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The Original Flip Phone Design Was Inspired By The Communicator Used In Star Trek.

Long ago, in the depths of the cold war, America had a prophet arrive. He spoke not of religious texts and damnation, but instead provided us with a vision of the future so hope-filled, so compelling, that it has indelibly marked the imaginations of man-kind ever since. Star Trek Day celebrates that vision, and the man who created it, Gene Roddenberry.

  • The popular line “Beam me up, Scotty,” was never said exactly in this way in the Star Trek series or film.
  • Star Trek: TNG character Geordi La Forge was named after George La Forge, a devoted fan of the original Star Trek series. George La Forge had muscular dystrophy and died in 1975.
  • Martin Luther King Jr. talked Nichelle Nichols (Lt. Uhura) out of leaving Star Trek: The Original Series (TOS).
  • Lucille Ball, from I Love Lucy and head of Star Trek’s parent company Desilu Productions, single handedly kept Star Trek: TOS from cancellation during the first season. The series was finally canceled in its third season, after 79 episodes.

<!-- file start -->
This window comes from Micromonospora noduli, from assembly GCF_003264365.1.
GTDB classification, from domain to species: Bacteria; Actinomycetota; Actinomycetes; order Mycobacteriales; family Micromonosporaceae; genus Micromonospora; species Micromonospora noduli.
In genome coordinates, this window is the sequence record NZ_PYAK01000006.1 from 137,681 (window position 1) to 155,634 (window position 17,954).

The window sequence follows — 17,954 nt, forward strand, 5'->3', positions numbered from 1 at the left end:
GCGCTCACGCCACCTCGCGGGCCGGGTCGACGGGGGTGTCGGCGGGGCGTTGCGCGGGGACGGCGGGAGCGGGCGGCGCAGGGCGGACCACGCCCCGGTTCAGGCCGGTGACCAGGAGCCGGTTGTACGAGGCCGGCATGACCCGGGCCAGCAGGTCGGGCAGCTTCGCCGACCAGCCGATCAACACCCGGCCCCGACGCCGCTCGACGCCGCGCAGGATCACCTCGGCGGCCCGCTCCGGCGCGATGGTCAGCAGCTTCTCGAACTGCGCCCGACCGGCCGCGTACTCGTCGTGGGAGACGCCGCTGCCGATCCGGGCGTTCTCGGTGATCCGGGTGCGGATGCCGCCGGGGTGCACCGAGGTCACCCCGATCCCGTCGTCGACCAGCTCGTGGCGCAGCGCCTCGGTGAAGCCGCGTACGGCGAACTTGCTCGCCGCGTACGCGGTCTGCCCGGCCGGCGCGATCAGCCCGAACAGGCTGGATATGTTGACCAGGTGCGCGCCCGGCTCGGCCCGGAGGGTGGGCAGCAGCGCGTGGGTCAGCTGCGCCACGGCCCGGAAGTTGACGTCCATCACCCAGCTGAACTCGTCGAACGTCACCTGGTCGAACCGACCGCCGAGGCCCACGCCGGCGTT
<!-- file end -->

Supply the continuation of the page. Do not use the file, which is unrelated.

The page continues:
• Scientists from the Jet Propulsion Laboratory wore “Spock ears” while monitoring the Mariner V on its October 1967 fly-by of Venus.
  • The original pilot starring Jeffrey Hunter as Captain Pike was rejected by the studio. When the show was given a second chance, Jeffrey Hunter had moved on to other movies and a young William Shatner was cast as Captain Kirk.
  • Most male Vulcan names begin with “S” and most females’ names with a “T” followed by an apostrophe.
  • Initially, NBC asked Gene Roddenberry to get rid of the “guy with the pointy ears” partly because they were worried about his “satanic” appearance.
  • “Red-shirting” became a Star Trek slang word for an extra who was killed to demonstrate the danger the main characters were in. The extra almost always wore a red uniform. In tribute to the original series’ “red-shirting,” red-shirted Chief Engineer Olsen in Star Trek (2009) meets his death during an orbital skydive onto a drilling platform while Kirk and Sulu survive.
  • Lieutenant Uhura’s name means “freedom” in Swahili.
  • During the 1991 filming of the Star Trek: Next Generation episode of “Redemption,” Ronald Reagan visited the set and said, “I like the Klingons. They remind me of Congress.”